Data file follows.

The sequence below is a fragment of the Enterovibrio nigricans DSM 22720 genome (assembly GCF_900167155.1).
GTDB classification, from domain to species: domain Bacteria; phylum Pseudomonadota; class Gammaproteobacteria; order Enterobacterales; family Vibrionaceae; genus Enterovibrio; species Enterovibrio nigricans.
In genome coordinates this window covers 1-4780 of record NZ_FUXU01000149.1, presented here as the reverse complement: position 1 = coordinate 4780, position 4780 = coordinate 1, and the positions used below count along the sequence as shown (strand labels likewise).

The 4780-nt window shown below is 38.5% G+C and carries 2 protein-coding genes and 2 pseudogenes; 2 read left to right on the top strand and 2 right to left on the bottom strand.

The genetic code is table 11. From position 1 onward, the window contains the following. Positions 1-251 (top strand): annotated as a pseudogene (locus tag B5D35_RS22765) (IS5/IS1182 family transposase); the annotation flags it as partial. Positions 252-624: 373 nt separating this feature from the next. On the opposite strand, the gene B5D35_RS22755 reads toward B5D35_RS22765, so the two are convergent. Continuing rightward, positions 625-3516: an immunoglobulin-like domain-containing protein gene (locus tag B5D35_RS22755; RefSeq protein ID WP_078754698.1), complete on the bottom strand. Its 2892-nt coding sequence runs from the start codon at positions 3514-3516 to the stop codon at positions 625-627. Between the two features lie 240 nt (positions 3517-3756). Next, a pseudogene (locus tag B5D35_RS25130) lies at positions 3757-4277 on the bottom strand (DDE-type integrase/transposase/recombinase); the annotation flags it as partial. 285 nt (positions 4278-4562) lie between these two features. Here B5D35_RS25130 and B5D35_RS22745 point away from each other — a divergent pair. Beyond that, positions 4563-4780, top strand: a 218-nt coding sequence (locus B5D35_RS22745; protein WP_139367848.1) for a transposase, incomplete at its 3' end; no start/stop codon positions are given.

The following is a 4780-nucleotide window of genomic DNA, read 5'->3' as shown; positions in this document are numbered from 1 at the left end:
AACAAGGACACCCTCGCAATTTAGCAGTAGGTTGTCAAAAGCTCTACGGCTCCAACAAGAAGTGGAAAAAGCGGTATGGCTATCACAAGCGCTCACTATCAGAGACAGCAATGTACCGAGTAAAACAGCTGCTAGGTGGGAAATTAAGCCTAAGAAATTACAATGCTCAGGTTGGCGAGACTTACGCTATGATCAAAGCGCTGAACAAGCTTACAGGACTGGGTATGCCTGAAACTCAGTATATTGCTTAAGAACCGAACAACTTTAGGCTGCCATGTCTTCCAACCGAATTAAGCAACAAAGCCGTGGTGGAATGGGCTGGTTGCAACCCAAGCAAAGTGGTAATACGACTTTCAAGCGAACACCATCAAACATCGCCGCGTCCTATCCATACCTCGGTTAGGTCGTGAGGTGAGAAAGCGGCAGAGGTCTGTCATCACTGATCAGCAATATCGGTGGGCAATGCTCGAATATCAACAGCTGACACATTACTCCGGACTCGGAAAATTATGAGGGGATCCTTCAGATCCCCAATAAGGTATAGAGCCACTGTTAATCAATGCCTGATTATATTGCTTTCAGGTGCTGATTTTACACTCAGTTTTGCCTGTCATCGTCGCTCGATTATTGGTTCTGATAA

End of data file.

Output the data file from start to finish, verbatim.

The sequence below is a fragment of the Enterovibrio nigricans DSM 22720 genome (assembly GCF_900167155.1).
GTDB classification, from domain to species: domain Bacteria; phylum Pseudomonadota; class Gammaproteobacteria; order Enterobacterales; family Vibrionaceae; genus Enterovibrio; species Enterovibrio nigricans.
In genome coordinates this window covers 1-4780 of record NZ_FUXU01000149.1, presented here as the reverse complement: position 1 = coordinate 4780, position 4780 = coordinate 1, and the positions used below count along the sequence as shown (strand labels likewise).

The 4780-nt window shown below is 38.5% G+C and carries 2 protein-coding genes and 2 pseudogenes; 2 read left to right on the top strand and 2 right to left on the bottom strand.

The genetic code is table 11. From position 1 onward, the window contains the following. Positions 1-251 (top strand): annotated as a pseudogene (locus tag B5D35_RS22765) (IS5/IS1182 family transposase); the annotation flags it as partial. Positions 252-624: 373 nt separating this feature from the next. On the opposite strand, the gene B5D35_RS22755 reads toward B5D35_RS22765, so the two are convergent. Continuing rightward, positions 625-3516: an immunoglobulin-like domain-containing protein gene (locus tag B5D35_RS22755; RefSeq protein ID WP_078754698.1), complete on the bottom strand. Its 2892-nt coding sequence runs from the start codon at positions 3514-3516 to the stop codon at positions 625-627. Between the two features lie 240 nt (positions 3517-3756). Next, a pseudogene (locus tag B5D35_RS25130) lies at positions 3757-4277 on the bottom strand (DDE-type integrase/transposase/recombinase); the annotation flags it as partial. 285 nt (positions 4278-4562) lie between these two features. Here B5D35_RS25130 and B5D35_RS22745 point away from each other — a divergent pair. Beyond that, positions 4563-4780, top strand: a 218-nt coding sequence (locus B5D35_RS22745; protein WP_139367848.1) for a transposase, incomplete at its 3' end; no start/stop codon positions are given.

The following is a 4780-nucleotide window of genomic DNA, read 5'->3' as shown; positions in this document are numbered from 1 at the left end:
AACAAGGACACCCTCGCAATTTAGCAGTAGGTTGTCAAAAGCTCTACGGCTCCAACAAGAAGTGGAAAAAGCGGTATGGCTATCACAAGCGCTCACTATCAGAGACAGCAATGTACCGAGTAAAACAGCTGCTAGGTGGGAAATTAAGCCTAAGAAATTACAATGCTCAGGTTGGCGAGACTTACGCTATGATCAAAGCGCTGAACAAGCTTACAGGACTGGGTATGCCTGAAACTCAGTATATTGCTTAAGAACCGAACAACTTTAGGCTGCCATGTCTTCCAACCGAATTAAGCAACAAAGCCGTGGTGGAATGGGCTGGTTGCAACCCAAGCAAAGTGGTAATACGACTTTCAAGCGAACACCATCAAACATCGCCGCGTCCTATCCATACCTCGGTTAGGTCGTGAGGTGAGAAAGCGGCAGAGGTCTGTCATCACTGATCAGCAATATCGGTGGGCAATGCTCGAATATCAACAGCTGACACATTACTCCGGACTCGGAAAATTATGAGGGGATCCTTCAGATCCCCAATAAGGTATAGAGCCACTGTTAATCAATGCCTGATTATATTGCTTTCAGGTGCTGATTTTACACTCAGTTTTGCCTGTCATCGTCGCTCGATTATTGGTTCTGATAA